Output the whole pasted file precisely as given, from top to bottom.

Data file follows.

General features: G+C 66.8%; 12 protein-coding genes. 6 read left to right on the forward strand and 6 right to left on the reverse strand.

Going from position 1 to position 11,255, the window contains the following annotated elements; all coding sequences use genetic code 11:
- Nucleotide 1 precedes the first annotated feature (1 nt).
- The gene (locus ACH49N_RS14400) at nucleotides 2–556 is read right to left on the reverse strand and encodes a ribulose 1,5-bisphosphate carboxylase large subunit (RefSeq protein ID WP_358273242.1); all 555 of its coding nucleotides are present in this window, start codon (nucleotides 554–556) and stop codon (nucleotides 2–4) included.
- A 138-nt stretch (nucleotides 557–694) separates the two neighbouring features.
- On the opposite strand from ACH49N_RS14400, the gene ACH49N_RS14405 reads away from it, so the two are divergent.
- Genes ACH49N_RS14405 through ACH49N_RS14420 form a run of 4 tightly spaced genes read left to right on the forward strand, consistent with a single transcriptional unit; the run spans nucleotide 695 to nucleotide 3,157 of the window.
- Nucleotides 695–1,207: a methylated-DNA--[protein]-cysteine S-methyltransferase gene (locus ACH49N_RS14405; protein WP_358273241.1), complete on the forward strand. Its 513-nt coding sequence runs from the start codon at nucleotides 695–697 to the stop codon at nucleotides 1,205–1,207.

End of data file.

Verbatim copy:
General features: G+C 66.8%; 12 protein-coding genes. 6 read left to right on the forward strand and 6 right to left on the reverse strand.

Going from position 1 to position 11,255, the window contains the following annotated elements; all coding sequences use genetic code 11:
- Nucleotide 1 precedes the first annotated feature (1 nt).
- The gene (locus ACH49N_RS14400) at nucleotides 2–556 is read right to left on the reverse strand and encodes a ribulose 1,5-bisphosphate carboxylase large subunit (RefSeq protein ID WP_358273242.1); all 555 of its coding nucleotides are present in this window, start codon (nucleotides 554–556) and stop codon (nucleotides 2–4) included.
- A 138-nt stretch (nucleotides 557–694) separates the two neighbouring features.
- On the opposite strand from ACH49N_RS14400, the gene ACH49N_RS14405 reads away from it, so the two are divergent.
- Genes ACH49N_RS14405 through ACH49N_RS14420 form a run of 4 tightly spaced genes read left to right on the forward strand, consistent with a single transcriptional unit; the run spans nucleotide 695 to nucleotide 3,157 of the window.
- Nucleotides 695–1,207: a methylated-DNA--[protein]-cysteine S-methyltransferase gene (locus ACH49N_RS14405; protein WP_358273241.1), complete on the forward strand. Its 513-nt coding sequence runs from the start codon at nucleotides 695–697 to the stop codon at nucleotides 1,205–1,207.